Inspired storytelling, superior HDTV production values and prudent budgeting are essential elements in the competitive world of producing innovative programming for today's cable networks.
For Varuna Entertainment in Los Angeles, achieving these goals is made easier by using Canon's XH G1 HD camcorders to capture dramatic, challenging and often dangerous footage for two of their latest cable "reality" series.
In transitioning its popular “Trick My Truck” series to HDTV, Varuna Entertainment first used Canon camcorders. The Canon XL H1 HD camcorder was small enough to get into a lot of places where a full-size HD camera wouldn’t fit, said Varuna Entertainment director of photography Chun Ming Huang.
To shoot the series, Huang relies on a wide-angle zoom lens and the XL H1’s standard 20X zoom lens. The series is shot inside the production company’s shop, a stable, controlled environment, which Varuna Entertainment producer Prema Ball said makes switching the lenses as needed sensible.
Besides the Canon 20X HD zoom lens and Optical Image Stabilization, the XH G1 HD camcorder features three 1/3in native 16:9 1.67 million pixel CCDs, true 1080 HD image capture with a choice of frame rates, Total Image Control of more than 23 independently adjustable settings, and industry-standard connections for genlock, HD-SDI/SD-SDI output and SMPTE time code.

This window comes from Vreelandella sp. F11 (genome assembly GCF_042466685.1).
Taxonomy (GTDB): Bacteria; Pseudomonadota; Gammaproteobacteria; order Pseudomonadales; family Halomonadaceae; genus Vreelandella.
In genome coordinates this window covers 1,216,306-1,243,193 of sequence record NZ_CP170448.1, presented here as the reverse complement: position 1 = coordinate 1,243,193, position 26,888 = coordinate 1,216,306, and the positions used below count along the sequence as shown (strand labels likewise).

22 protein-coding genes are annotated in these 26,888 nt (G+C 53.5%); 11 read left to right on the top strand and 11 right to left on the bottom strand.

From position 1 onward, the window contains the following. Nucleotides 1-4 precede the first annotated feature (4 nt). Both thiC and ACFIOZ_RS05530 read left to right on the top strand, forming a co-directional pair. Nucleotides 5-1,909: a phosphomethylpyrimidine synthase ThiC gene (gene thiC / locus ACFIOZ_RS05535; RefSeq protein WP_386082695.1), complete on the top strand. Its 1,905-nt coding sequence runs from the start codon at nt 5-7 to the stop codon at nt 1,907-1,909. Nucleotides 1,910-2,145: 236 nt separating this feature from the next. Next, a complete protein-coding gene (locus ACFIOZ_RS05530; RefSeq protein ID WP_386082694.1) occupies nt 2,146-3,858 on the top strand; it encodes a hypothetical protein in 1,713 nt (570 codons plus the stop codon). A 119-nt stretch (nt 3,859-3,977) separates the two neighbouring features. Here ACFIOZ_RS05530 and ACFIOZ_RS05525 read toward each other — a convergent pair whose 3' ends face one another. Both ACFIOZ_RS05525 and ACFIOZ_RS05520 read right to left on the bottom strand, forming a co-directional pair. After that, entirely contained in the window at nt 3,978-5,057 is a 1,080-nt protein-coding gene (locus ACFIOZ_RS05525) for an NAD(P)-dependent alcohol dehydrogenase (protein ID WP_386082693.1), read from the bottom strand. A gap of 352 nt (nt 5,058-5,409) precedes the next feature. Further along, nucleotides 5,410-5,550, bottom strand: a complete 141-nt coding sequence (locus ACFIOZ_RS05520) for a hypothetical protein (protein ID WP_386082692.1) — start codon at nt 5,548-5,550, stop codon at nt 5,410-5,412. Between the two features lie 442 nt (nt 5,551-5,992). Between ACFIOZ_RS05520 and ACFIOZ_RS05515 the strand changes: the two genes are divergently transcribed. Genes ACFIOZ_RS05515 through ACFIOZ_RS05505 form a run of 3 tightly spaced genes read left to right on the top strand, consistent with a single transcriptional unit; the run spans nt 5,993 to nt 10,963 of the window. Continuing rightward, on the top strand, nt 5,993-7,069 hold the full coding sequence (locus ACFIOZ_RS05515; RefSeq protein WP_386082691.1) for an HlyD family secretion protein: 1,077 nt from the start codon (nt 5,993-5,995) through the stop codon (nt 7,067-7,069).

Far from the predictable confines of the shop, Varuna Entertainment is using the Canon XH G1 HD camcorder with its fixed zoom-lens to shoot its new series “Ski Patrol: Crystal Mountain.” Shot in high definition under treacherous alpine conditions, the series debuted on truTV in October.
For the shoot, the production company followed and shot the ski patrol as it rescued people and blew up snow packs to prevent avalanches. The XH G1 HD camcorder offered the ease of maneuverability and durability needed for the mountain shoots, Ball said.
Some of the skiing shots were captured by camera operators holding the XH G1 HD camcorders on monopods.
"Occasionally the operators would fall, and it was much better that they were holding the lightweight XH G1 than a heavier HD camera,” Ball said. “A bigger HD camera could cause as much damage to an operator as the fall itself."
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